This is the time of year when the suicide rate goes up. It’s the time of year when depression deepens and for some, becomes intolerable. Pay attention.
When somebody has lost their lust for life and has withdrawn, there is a reason. Depression is not a myth and the subsequent mental state is not “a choice.”
It’s a fact that when somebody is depressed, often they attempt or certainly entertain the idea of suicide. It’s also a fact that as these people are getting “treatment” and seem to be on the upswing, their odds of successfully committing suicide increase exponentially.
Some of us are going to be alone this year. Some of us are used to being alone. Some of us were alone for years, surrounded by people who made us feel alone. But for some of us, being alone this year will be a “first.”
It doesn’t take much effort to let somebody know you are thinking about them. A remembrance is not a quick fix but compassion and forbearance are sometimes enough to let them know that you care. We need to remember that life is so very fragile, especially for those who are damaged and struggling.
Two days ago, I had to make myself go to the grocery store. It didn’t take longer than five minutes to go in, get what I needed and then get out.
As I was walking toward my car, I thought I heard somebody say “no. no.” I didn’t know what was going on but I noticed several people gathering around.
As I got closer, I realized what was happening. A man was holding a gun. I couldn’t have been more than five feet away from him. I didn’t freeze. I didn’t run. I looked right into his eyes as he put the gun in his mouth and pulled the trigger.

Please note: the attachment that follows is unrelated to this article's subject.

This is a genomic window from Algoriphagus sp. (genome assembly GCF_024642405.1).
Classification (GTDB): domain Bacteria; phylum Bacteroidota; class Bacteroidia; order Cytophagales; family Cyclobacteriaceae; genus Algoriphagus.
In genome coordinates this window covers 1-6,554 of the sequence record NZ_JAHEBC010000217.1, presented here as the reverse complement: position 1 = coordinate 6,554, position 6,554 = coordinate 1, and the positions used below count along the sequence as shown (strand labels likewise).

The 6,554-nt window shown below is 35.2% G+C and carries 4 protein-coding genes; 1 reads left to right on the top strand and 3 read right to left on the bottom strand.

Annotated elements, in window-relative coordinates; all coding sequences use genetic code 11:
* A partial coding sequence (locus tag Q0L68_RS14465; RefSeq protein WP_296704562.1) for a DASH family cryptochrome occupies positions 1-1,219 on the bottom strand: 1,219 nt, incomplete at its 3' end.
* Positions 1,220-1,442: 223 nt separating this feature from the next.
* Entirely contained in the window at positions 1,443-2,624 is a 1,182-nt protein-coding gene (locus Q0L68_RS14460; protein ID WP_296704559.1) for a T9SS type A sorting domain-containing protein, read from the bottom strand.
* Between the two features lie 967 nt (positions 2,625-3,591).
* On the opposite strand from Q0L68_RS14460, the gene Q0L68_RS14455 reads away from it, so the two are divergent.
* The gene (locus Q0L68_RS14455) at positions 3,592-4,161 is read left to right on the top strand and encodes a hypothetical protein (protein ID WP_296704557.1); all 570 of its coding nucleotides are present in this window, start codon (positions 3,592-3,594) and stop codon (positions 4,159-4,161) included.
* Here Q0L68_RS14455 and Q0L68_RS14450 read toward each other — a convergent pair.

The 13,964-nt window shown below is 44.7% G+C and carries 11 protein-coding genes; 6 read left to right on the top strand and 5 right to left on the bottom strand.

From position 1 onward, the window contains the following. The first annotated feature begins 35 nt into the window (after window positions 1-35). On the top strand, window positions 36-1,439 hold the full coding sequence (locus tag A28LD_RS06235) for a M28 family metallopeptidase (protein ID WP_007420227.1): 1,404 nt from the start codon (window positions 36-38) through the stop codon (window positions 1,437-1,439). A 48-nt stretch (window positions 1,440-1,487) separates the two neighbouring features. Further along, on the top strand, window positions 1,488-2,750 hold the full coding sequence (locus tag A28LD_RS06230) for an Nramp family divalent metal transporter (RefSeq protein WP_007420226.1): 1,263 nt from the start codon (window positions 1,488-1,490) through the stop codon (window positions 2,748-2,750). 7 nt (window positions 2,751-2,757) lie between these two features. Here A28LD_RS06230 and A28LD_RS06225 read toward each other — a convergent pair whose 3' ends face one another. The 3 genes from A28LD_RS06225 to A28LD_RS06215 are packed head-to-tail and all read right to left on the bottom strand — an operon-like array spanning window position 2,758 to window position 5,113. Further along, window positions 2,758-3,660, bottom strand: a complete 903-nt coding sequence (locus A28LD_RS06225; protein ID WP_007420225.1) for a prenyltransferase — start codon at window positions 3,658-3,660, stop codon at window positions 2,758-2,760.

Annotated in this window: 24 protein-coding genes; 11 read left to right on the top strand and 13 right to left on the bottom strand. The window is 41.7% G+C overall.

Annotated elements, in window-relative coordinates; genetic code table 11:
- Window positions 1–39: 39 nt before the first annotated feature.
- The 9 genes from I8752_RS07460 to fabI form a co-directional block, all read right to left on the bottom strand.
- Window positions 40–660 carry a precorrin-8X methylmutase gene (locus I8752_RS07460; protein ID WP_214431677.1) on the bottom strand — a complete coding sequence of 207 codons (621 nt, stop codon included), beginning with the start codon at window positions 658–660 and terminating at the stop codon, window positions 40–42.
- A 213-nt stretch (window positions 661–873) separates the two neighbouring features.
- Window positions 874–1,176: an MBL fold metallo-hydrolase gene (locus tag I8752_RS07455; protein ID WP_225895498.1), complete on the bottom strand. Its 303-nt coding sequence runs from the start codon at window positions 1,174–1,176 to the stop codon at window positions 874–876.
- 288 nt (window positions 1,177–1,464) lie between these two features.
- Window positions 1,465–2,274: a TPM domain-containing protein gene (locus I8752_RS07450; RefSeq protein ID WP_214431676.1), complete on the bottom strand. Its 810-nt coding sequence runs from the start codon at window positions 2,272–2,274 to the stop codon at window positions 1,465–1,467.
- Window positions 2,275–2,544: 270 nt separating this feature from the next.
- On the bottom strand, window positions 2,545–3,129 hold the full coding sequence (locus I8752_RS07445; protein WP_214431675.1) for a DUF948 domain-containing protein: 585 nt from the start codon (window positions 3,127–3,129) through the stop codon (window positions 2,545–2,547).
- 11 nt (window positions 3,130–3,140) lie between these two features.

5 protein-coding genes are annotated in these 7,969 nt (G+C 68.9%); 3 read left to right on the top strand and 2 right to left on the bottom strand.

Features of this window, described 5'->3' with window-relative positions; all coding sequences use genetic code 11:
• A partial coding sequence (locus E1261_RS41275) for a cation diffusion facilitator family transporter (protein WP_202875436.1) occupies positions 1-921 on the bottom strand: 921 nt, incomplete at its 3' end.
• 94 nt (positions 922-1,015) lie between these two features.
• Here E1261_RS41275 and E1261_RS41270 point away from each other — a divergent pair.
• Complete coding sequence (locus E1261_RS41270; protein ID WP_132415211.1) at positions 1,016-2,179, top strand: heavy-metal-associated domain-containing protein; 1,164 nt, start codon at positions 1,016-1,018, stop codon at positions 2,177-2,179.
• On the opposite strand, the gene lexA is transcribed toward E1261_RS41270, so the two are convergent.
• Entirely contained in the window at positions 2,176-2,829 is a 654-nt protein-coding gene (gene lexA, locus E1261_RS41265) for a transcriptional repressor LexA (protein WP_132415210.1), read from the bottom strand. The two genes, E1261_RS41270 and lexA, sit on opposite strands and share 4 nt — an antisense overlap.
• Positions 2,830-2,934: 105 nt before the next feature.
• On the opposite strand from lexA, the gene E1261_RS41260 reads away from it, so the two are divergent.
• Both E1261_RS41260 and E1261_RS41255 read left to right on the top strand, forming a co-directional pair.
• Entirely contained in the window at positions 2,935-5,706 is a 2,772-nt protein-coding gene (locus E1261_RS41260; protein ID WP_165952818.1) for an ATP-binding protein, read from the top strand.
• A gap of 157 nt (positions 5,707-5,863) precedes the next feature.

I didn’t recoil in disgust. I didn’t scream. I didn’t look away. Blood was pouring from his nose and mouth and his eyes were half-open. The top of his head was gone.
I wondered what had gone through his mind just before the bullet ended all of his thoughts.
Not until I got home, did it occur to me that this man could have turned the gun on me or anybody else standing close by.
I remember thinking, “would anybody miss me? Would anybody be sad? Would anybody even know?”
Thinking about that didn’t bother me as much as the look in the mans’ eyes. I’ve seen death before and I’ve seen the result of suicide but I had never seen the actual act.
It won’t make the national news. As far as I know, it didn’t even make the local news. This could be due to the wishes of his family, if he had any or more than likely, it could be due to the fact that he was a “nobody.”
Had he been famous, we would have been bombarded with coverage. There would have been sad and meaningful epithets. There would have been mournful statements. There would have been cries for help for the mentally ill, that is, until one of the Kardashians put out a new line of lipstick.
There would be guilt-driven statements, citing sorrow for not having recognized the depths of their despair. There would be prayers and moments of silence. There would be special television presentations, celebrating the persons’ life.
But what about the regular people? The nameless, the forgotten, the homeless, the damaged?
Will anybody grieve for this man? Was he suffering from PTSD? Was he ignored? Was he told to “just get over it?” Was he accused of being too dramatic? Did people stay away from him because he “looked so sad?” Was he told that his mental state was “a choice?”
I have no idea but he ultimately made a choice. He chose to end his life, on his terms and in a very public way. There’s a song titled “Suicide is Painless.” It was the theme song for the television show M*A*S*H. It may be said that suicide is painless but the suffering it ends is not.
Had he begged for help from uncaring social workers or family members? Had he been a veteran, who served his country, only to return and find that he was little more than just another number on the register at the Veterans’ Hospital?
This is the time of year for family and celebration. It’s the time of year for parties and elaborate dinners. It’s the time of year for giving gifts, whether out of love or obligation.
I would ask that we all give the gift of understanding and tolerance to those damaged and struggling people who are suffering with depression and mental illness. Sometimes, it can be a simple phrase. “I’m here for you,” and who knows? You may save a life.